If I check number of objects by using “select COUNT(*) from sys.all_objects” from PROD versus new test db – I get 300+ object mismatch

    So, here is the changes I had to make, to get it closer:

    I added:
    $CreationScriptOptions.Bindings= $true
    $CreationScriptOptions.Permissions= $true
    $CreationScriptOptions.IncludeDatabaseRoleMemberships= $true

    I am now down to 245 differences.

    Few problems I am aware of:
    1. It looks like sequence in which those scripts get execute is part of the problem
    2. Constraint names are not preserved
    3. Not all permissions get scripted, such as:

    Any idea how to get around those?

    Still a great script though!!

    • Phil Factor

      Re: Few questions
      Some index extended properties got missed in the testing I did. I checked with SQL compare. You can download it and use it to see exactly what is getting missed. I expect that there is a combination of options that will make it produce a correct script. Without knowing exactly what is getting missed, we are rather guessing
      Thanks for the test. That is quite a database.

  • software_now

    Permissions in the script?
    Do you know of a way to generate permissions? Here is one of the pieces I am missing.

    GRANT CREATE FUNCTION TO [ProductSupportLevel3]
    GRANT CREATE PROCEDURE TO [ProductSupportLevel3]
    GRANT DELETE TO [ProductSupportLevel3]
    GRANT EXECUTE TO [ProductSupportLevel3]
    GRANT INSERT TO [ProductSupportLevel3]
    GRANT SELECT TO [ProductSupportLevel3]
    GRANT UPDATE TO [ProductSupportLevel3]
    GRANT VIEW DEFINITION TO [ProductSupportLevel3]

  • Phil Factor

    Re: Permissions on tyhe script?
    Simple. (I generally need to leave all this out) Just include this..

    $CreationScriptOptions.Permissions = $true

    To get users and logins, do this…


  • barrynoble

    Great Script. I have one small issues.. Can you help me?
    The only issue I have is that for some of the databases I have a partition function that is range right. The script generates the partition function with no right or left making it default to left. I have tried multiple things to correct that but nothing has worked. Do you have any suggestions?

    • Phil Factor

      Re: Great Script. I have one small issues.. Can you help me?
      I’ve found exactly the same thing, which I’d say is a bug.  Create a database with two range functions, one RANGE LEFT, and the other RANGE RIGHT, and even SSMS will script them incorrectly leaving out the LEFT or RIGHT keyword. If SSMS does it wrongly, I don’t think that any tweaking with SMO will get it right.  To get it right, I’d do it directly.  Unfortunately, sp_HelpText won’t help you, but you can do it using the values in sys.partition_range_values and sys.partition_functions. The latter has a column called boundary_value_on_right which records whether range partitioning is 1 (Boundary value is included in the RIGHT range of the boundary) or 0 (Boundary value is included in the LEFT range of the boundary). For scripting, I quite often use SQL directly just because of certain issues like this. (I also like to have extended properties to appear as comments as well as parameters within scripts )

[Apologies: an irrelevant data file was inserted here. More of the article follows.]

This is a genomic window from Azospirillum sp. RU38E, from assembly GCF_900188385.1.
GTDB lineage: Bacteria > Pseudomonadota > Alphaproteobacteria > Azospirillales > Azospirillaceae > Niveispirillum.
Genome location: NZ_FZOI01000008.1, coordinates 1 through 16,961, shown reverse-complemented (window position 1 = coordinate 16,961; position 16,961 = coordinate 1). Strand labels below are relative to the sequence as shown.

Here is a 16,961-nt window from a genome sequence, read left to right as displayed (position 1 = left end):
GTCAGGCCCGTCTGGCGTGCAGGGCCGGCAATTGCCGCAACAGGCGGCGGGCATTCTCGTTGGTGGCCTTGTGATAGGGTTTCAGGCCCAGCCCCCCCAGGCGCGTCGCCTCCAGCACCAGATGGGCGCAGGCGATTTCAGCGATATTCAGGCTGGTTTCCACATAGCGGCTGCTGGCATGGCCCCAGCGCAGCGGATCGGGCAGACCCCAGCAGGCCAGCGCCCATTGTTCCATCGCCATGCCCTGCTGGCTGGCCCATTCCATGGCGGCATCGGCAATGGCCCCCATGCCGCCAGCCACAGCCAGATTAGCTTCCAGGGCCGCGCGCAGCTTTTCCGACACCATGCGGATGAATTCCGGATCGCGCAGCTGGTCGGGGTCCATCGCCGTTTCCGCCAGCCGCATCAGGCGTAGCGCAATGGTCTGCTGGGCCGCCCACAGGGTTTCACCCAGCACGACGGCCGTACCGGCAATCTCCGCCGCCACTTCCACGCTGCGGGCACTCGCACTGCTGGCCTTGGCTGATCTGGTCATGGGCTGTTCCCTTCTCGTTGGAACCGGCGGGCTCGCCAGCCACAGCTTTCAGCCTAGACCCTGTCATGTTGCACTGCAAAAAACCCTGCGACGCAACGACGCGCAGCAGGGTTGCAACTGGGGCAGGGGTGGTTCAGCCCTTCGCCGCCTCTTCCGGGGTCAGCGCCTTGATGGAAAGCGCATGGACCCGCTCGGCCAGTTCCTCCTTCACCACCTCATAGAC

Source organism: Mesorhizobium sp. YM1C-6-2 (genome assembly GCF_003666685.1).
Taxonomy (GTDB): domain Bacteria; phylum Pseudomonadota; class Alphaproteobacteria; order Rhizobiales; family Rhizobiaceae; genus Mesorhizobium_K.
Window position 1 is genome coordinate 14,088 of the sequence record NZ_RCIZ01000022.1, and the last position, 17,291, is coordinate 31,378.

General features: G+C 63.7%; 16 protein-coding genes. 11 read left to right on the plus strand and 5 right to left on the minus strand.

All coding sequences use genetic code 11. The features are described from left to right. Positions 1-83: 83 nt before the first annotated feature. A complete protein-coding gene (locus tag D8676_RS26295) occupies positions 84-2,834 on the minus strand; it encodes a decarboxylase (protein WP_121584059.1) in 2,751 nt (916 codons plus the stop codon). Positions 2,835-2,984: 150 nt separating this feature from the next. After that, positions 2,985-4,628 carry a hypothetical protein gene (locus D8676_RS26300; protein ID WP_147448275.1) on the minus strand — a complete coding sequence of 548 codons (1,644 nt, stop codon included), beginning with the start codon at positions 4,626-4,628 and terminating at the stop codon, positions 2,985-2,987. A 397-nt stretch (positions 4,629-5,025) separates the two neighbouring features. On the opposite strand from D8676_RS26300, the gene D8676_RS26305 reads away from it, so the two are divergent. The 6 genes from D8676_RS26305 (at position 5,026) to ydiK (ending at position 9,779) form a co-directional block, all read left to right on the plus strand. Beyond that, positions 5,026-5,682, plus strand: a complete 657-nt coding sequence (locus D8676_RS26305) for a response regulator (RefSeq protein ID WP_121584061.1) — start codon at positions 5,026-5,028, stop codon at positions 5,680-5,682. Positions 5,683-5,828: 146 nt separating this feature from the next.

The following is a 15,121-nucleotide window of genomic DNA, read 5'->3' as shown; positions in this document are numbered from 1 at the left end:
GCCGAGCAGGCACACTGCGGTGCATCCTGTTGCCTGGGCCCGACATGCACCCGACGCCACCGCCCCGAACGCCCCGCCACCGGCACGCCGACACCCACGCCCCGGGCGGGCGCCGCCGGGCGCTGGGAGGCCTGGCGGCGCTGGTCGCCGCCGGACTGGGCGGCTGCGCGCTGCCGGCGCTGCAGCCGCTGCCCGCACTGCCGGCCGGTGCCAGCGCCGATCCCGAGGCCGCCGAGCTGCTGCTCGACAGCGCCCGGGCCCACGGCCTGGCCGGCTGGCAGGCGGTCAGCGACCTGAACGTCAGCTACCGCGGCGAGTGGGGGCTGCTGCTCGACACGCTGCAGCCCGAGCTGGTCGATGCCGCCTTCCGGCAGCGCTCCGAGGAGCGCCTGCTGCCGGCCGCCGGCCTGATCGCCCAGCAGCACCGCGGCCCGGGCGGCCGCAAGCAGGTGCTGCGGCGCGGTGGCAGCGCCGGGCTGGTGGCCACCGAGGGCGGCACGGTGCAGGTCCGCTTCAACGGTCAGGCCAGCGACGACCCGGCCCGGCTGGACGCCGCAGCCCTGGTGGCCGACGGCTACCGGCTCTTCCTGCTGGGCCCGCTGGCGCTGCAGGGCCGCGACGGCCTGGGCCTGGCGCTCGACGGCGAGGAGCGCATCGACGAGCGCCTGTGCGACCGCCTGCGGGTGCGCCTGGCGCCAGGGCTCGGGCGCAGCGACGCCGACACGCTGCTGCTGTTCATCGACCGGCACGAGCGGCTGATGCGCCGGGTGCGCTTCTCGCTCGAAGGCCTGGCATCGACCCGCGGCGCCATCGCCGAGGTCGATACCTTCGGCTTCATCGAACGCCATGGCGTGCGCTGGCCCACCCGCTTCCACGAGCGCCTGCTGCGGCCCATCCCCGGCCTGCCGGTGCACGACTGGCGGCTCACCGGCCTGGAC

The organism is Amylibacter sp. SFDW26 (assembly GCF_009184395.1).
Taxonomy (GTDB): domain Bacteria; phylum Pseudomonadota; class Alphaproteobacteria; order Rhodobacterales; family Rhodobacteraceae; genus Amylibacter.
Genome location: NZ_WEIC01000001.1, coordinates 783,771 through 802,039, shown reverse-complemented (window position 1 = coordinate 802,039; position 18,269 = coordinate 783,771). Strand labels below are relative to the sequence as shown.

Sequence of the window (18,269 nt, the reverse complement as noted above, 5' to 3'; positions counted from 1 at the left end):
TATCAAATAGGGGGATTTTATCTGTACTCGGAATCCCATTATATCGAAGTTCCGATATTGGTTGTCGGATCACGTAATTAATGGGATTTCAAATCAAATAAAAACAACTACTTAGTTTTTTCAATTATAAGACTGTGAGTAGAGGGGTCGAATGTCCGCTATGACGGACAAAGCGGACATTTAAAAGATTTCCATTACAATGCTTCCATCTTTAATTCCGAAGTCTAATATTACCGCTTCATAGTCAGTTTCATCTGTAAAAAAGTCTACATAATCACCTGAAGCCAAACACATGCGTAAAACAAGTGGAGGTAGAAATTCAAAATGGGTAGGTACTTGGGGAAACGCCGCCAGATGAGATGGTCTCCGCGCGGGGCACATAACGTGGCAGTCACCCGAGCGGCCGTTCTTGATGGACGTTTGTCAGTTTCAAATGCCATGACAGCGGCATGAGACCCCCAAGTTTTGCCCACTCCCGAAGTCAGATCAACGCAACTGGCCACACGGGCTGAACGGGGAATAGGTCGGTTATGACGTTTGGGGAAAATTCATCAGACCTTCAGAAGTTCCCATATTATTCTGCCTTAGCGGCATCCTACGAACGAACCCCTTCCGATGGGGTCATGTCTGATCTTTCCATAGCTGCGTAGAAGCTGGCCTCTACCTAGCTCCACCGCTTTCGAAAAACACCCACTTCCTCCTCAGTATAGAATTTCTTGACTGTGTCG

• Phil Factor

    Re: Great Script. I have one small issues.. Can you help me?
    + CASE Boundary_Value_On_Right WHEN 1 THEN ‘ RIGHT ‘ ELSE ‘ LEFT ‘ END ELSE Type_desc END
    + ‘FOR VALUES (‘ COLLATE sql_Latin1_General_cp1_ci_ai
    + CASE WHEN sys.Types.Name IN
    ‘datetime’,’datetime2′,’char’, ‘nchar’,
    ‘datetimeoffset’, ‘smalldatetime’)
    THEN Stuff(
    FROM sys.Partition_Range_Values rv
    WHERE pf.Function_Id=rv.Function_Id
    AND pp.Parameter_Id=rv.Parameter_Id
    FOR XML PATH(”), TYPE).VALUE(‘.’, ‘varchar(max)’)
    ,1,2,”) +’)’
    FROM sys.Partition_Range_Values rv
    WHERE pf.Function_Id=rv.Function_Id
    AND pp.Parameter_Id=rv.Parameter_Id
    FOR XML PATH(”), TYPE).VALUE(‘.’, ‘varchar(max)’)
    ,1,2,”) +’)’
    FROM sys.Partition_Functions pf
    INNER JOIN sys.Partition_Parameters pp
    ON pp.Function_Id=pf.Function_Id
    INNER JOIN sys.Types
    ON sys.Types.System_Type_Id=pp.System_Type_Id

  • ricardodiazjimenez

    Great script. Additional challenge
    Phil, thank you these scripts are awesome. Helped me a lot.

    I have this additional challenge. Hope you can give me some tips.

    I need the scripts to create some tables in the database (not all). For this I have a table called “TableExport” in the database which containts the names of the tables that I want to “script”. How can I filter the script creation with the table names in my “TableExport”?

    Finally, I would like to create just one file for all the tables in the script, not a separate one for each table. How do you accomplish these?